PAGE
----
An asthma diagnosis is based on a person's medical history, physical exam, and several diagnostic tests. Once asthma is diagnosed, the doctor then identifies the person's asthma level, which in turn determines the asthma treatment.
Medical historyThe first step in diagnosing asthma is to compile a medical history. Questionnaires and interviews are used to gather information concerning their:
- Personal and family history of asthma and allergies.
- Prior history of chest colds lasting longer than 10 days duration.
- Attacks of wheezing, coughing, difficulty breathing, or chest tightness.
- Possible triggers of these attacks.
- Current medications.
Physical examDuring the physical exam, the doctor looks for typical asthma and allergy symptoms, such as:
- Airway obstruction
- Bluish lip and finger skin color
- Breathing sounds, such as wheezing
- Difficulty talking
Lung function testsLung function tests determine the health of a person's lungs by examining how well the lungs move air into and out of the body. The results of the medical history and physical exam determine which lung function tests are given. Lung function tests include:
- Spiromety test
During a spirometry test, people breathe into a spirometer (a device that measures the volume of air entering and leaving the lungs). The test may be repeated after a bronchodilator (medicine that helps open airways in the lungs) is given to see if the medicine improves the test results. Some people with asthma may have a normal spirometry test.
- Peak flow meter testing
When asthma is suspected and the spirometry test results are normal, a peak flow meter (a small, handheld device that measures lung function) may be used to determine a person's lung function over time. A person uses a peak flow meter and records the results every day for one or two weeks. The results are then reviewed during a follow-up doctor visit.
- Exercise challenge test
The exercise challenge test is used for people whose asthma is believed to be triggered by exercise. A spirometer tests their lung function before and after exercising.
- Bronchial challenge test
The bronchial challenge test is used to identify a person's allergen and irritant triggers. In this test, a person uses a spirometer before and after being exposed to suspected allergens and irritants.
- NIOX Nitric Oxide Test System
In 2003 the Food and Drug Administration (FDA) approved the NIOX Nitric Oxide Test System to monitor a person's asthma. The device measures the concentration of nitric oxide in exhaled breath. Doctors use the noninvasive test to determine whether or not a person's asthma treatment is working.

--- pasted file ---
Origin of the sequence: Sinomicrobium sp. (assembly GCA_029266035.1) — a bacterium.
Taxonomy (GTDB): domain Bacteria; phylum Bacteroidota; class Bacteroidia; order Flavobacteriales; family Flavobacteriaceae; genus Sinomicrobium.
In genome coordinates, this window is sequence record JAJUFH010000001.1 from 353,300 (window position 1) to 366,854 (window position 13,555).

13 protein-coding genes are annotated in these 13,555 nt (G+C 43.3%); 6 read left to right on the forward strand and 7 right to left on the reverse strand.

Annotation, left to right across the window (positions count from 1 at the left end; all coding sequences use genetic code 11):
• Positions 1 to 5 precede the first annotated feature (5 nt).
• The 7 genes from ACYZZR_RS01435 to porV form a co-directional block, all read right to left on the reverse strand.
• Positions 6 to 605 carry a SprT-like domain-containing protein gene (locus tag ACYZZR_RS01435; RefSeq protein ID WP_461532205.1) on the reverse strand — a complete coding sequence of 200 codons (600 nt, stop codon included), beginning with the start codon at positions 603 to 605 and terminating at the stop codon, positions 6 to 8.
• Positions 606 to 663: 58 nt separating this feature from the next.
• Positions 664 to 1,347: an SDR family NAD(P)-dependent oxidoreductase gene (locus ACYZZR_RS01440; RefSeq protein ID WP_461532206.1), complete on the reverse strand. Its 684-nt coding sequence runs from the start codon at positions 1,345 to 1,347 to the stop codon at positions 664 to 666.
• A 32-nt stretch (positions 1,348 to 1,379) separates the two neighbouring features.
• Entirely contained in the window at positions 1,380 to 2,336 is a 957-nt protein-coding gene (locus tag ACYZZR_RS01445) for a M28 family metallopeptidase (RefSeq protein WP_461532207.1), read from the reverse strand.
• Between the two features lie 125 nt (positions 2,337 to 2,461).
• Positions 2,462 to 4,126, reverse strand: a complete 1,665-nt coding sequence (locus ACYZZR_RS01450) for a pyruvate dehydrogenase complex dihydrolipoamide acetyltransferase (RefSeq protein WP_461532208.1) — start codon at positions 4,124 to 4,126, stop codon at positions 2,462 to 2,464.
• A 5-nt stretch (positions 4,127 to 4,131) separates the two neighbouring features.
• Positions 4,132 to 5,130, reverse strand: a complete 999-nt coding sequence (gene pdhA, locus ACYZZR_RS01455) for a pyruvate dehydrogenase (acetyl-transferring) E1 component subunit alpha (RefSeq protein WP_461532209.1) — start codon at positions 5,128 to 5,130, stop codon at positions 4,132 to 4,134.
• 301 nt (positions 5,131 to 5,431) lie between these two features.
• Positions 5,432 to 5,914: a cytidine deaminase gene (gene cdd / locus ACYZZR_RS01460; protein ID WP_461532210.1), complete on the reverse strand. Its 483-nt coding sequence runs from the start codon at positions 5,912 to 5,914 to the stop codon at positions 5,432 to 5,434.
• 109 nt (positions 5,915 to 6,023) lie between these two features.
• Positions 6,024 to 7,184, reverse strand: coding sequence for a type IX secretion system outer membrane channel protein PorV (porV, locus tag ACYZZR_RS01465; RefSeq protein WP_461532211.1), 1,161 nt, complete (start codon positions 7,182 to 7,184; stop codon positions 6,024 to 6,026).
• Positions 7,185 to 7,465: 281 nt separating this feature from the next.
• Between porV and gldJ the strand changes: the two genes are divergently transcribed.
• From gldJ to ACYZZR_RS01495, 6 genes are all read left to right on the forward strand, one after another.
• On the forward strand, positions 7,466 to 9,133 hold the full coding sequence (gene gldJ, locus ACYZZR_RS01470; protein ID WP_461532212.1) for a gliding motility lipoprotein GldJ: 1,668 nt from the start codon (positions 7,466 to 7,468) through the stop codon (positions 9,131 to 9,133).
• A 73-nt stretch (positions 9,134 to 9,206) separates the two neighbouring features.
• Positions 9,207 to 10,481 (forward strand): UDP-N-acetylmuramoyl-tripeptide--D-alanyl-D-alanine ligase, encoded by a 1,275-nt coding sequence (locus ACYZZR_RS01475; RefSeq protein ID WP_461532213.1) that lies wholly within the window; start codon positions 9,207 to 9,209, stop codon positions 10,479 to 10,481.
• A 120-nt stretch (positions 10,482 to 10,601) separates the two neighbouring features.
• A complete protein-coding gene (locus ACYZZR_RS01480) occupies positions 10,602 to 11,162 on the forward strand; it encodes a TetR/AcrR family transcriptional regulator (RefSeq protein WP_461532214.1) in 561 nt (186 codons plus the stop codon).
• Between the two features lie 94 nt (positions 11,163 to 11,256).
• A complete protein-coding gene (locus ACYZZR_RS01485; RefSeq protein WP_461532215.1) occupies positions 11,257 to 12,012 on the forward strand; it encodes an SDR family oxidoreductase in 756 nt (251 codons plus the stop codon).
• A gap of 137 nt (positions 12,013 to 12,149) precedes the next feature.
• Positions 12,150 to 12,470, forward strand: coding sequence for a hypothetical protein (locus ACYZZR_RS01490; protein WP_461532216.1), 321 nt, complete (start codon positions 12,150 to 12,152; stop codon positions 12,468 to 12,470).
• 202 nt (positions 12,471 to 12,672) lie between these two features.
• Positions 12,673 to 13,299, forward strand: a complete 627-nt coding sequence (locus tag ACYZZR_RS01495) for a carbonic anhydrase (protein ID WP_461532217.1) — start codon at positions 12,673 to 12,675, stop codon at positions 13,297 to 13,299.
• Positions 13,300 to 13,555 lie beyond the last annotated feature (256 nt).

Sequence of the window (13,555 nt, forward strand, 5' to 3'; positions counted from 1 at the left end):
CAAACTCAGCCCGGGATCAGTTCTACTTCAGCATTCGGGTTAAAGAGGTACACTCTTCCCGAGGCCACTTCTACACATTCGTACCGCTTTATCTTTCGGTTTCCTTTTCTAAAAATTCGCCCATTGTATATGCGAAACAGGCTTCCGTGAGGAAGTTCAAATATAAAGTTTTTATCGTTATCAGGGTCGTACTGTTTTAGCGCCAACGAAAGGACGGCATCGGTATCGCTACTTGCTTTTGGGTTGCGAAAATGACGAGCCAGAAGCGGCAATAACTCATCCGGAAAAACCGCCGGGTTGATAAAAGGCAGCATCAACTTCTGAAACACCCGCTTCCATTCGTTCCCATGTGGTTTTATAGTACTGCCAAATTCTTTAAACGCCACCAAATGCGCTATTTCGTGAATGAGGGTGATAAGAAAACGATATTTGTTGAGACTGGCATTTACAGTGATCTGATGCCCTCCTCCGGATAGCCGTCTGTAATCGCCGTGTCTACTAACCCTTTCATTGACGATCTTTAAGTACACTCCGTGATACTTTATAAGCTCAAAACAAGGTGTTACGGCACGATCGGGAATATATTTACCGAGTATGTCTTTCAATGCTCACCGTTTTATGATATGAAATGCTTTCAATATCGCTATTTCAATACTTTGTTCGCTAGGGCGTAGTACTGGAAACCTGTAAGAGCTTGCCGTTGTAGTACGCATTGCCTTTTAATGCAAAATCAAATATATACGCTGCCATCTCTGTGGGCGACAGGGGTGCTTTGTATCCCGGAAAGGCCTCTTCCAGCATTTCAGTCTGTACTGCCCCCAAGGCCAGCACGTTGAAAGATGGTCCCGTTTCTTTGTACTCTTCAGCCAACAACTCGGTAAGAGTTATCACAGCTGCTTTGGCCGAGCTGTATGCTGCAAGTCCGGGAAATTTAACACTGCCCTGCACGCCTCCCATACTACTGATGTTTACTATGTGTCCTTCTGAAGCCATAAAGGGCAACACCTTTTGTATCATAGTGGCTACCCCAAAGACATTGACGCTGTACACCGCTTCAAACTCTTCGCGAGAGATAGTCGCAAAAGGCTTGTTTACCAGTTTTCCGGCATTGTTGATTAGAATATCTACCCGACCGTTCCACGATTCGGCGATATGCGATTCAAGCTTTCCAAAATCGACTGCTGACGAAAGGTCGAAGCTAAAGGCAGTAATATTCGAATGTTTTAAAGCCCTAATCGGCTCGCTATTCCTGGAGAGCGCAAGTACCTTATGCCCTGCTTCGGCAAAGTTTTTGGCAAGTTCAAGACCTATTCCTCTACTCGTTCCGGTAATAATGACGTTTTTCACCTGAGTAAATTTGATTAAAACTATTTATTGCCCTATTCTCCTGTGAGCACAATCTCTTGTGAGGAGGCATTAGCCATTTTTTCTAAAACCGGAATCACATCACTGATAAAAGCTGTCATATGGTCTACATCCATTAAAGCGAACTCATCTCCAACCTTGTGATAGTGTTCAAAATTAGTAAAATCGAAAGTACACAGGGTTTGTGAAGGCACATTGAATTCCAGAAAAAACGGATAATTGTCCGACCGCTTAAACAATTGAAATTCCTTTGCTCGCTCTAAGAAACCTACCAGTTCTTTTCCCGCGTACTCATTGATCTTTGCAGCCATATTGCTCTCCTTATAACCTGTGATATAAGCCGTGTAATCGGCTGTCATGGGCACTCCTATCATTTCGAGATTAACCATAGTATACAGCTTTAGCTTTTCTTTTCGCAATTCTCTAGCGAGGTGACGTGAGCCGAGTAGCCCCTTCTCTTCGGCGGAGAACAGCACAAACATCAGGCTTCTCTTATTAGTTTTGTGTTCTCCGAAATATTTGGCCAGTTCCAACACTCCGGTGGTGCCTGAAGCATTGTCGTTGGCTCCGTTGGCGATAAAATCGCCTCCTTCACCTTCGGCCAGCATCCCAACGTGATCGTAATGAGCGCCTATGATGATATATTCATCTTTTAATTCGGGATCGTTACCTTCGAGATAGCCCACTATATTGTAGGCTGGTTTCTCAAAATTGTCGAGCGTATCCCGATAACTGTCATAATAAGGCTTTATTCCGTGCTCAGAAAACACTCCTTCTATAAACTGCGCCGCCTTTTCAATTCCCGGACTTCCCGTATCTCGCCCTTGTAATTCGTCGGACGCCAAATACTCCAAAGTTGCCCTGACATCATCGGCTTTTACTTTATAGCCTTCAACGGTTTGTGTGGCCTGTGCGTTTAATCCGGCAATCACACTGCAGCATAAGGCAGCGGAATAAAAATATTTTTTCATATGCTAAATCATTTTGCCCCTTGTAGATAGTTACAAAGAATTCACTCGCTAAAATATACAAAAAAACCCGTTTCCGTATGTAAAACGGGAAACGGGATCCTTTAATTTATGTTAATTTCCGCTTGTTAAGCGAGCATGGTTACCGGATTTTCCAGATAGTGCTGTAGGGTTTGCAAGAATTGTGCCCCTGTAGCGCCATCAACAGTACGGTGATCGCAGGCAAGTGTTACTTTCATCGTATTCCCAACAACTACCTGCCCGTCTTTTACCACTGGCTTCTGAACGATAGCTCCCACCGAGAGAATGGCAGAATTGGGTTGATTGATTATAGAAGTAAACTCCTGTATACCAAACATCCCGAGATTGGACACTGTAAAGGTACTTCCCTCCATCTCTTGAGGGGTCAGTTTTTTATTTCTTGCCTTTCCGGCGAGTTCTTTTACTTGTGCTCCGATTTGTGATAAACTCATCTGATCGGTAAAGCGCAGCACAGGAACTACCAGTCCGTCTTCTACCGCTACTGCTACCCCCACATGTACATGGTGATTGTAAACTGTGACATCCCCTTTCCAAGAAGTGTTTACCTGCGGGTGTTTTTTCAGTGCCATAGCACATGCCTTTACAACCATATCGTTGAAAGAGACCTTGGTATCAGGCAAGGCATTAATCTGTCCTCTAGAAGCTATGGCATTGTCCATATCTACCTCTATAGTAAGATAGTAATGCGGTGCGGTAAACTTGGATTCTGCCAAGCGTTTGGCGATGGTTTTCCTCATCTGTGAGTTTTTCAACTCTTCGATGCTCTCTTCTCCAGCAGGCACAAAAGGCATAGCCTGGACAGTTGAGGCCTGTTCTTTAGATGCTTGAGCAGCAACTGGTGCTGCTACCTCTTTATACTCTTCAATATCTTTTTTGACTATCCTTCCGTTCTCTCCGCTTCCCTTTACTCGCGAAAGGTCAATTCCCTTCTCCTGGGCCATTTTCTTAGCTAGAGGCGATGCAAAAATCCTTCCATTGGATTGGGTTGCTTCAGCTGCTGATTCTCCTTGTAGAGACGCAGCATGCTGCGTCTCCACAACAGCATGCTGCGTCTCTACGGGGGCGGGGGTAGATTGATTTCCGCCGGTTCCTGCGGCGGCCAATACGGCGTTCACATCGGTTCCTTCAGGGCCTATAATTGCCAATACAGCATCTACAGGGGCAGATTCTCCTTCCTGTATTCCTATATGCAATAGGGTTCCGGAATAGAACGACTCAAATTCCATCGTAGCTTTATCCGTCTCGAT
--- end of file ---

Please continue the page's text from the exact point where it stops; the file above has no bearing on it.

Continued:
Chest and sinus X-raysChest and sinus X-rays produce pictures of a person's lungs and sinuses. Because asthma symptoms resemble other respiratory conditions, when a person experiencing respiratory problems visits a doctor, it's important to rule out other respiratory conditions. X-rays help identify if inflammation is present as well as rule out other respiratory infections.
Pulse oximeterA pulse oximeter placed on the fingertip measures the amount of oxygen in the bloodstream.
Arterial blood gasAn arterial blood gas test measures the amount of oxygen and carbon dioxide in the blood. The test measures how well the lungs are delivering oxygen to the blood and removing carbon dioxide from it.
Complete blood countA complete blood count tests a person's blood for signs of an infection that might be causing a person's asthma symptoms.
GERD testingGastroesophageal reflux disease (GERD) is a condition that causes food or liquid to flow backwards from the stomach to the mouth. The testing indicates if a person's asthma is triggered by GERD.
Allergy testingAllergy testing isn't used to diagnose asthma. Instead, it is sometimes used to identify a person's sensitivity to various allergens. Allergy testing also helps determine if the allergens identified cause a person's asthma or make it worse.
- Antibody testing
Antibody testing measures blood antibodies (substances released by the immune system that neutralize foreign substances).
- Skin testing
Skin testing exposes a person's skin to allergy-causing substances (allergens). The skin is then observed for signs of an allergic reaction.
Diagnosing Childhood AsthmaParents provide medical history information about their child's asthma symptoms and family background. The child is then given a physical exam and a chest X-ray. Only children older than 5 are given lung function tests, because the tests are not as reliable for younger children. Depending on the symptoms, some children may be tested for allergies or GERD.